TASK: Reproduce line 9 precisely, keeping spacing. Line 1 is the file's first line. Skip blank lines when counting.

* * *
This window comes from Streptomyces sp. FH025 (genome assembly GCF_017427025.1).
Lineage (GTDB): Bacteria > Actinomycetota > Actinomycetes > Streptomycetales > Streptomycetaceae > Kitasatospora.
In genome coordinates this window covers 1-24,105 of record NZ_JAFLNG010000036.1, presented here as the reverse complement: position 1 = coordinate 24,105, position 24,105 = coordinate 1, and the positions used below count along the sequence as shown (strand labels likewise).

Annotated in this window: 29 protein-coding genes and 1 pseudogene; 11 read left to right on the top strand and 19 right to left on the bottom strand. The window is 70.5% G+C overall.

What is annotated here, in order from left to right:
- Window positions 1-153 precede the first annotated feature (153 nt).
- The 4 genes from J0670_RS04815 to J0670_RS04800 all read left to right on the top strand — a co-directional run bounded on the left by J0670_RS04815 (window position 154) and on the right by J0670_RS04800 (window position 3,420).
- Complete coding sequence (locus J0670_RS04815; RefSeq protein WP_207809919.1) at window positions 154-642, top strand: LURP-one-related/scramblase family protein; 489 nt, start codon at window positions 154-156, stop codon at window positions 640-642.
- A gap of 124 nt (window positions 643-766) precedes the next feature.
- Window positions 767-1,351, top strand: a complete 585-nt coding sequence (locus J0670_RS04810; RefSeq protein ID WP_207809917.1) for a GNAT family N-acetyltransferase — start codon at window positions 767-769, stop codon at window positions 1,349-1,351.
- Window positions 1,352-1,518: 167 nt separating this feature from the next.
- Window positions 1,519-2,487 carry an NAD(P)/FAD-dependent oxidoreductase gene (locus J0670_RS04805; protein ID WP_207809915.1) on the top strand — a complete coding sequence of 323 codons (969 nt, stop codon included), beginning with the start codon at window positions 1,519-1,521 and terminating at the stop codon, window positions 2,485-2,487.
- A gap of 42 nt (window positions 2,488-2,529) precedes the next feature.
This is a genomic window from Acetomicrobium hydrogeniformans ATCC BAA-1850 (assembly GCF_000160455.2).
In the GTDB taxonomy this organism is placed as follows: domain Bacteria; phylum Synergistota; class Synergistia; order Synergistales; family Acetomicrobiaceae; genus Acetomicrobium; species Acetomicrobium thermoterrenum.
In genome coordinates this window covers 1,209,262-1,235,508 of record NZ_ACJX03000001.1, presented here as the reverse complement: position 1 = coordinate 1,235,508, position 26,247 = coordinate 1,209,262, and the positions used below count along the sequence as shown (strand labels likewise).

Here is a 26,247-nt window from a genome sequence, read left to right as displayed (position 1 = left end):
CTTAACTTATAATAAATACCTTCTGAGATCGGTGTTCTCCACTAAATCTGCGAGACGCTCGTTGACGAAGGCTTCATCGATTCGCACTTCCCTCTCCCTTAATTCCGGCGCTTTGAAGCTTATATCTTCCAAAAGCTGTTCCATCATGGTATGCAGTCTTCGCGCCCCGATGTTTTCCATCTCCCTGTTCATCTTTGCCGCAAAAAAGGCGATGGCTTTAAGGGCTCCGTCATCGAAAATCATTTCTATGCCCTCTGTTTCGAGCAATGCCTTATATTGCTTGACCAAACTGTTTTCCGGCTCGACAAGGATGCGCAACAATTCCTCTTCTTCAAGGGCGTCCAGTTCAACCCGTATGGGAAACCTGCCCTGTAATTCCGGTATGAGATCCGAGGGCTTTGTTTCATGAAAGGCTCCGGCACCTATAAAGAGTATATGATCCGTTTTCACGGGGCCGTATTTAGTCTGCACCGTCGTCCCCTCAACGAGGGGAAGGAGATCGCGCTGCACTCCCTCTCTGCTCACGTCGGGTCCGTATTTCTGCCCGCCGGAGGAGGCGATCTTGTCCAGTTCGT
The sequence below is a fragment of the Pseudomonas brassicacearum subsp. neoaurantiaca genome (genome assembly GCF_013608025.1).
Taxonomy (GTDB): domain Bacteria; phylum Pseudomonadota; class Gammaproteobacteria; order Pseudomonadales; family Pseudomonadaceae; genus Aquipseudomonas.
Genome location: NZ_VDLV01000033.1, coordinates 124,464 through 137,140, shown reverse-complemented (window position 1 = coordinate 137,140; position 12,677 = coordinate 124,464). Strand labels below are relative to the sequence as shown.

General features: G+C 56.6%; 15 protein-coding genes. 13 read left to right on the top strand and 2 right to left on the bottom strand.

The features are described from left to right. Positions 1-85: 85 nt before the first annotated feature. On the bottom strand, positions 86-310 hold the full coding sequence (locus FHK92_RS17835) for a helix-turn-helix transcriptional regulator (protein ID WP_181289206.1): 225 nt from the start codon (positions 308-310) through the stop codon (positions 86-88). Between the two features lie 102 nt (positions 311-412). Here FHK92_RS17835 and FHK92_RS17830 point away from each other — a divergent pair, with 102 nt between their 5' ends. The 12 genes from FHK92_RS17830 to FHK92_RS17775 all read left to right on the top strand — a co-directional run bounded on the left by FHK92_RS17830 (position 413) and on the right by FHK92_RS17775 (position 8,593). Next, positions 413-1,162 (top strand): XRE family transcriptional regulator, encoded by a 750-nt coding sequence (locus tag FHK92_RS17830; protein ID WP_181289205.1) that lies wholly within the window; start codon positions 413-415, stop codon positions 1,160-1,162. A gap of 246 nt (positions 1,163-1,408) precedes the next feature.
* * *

- A gap of 124 nt (window positions 643-766) precedes the next feature.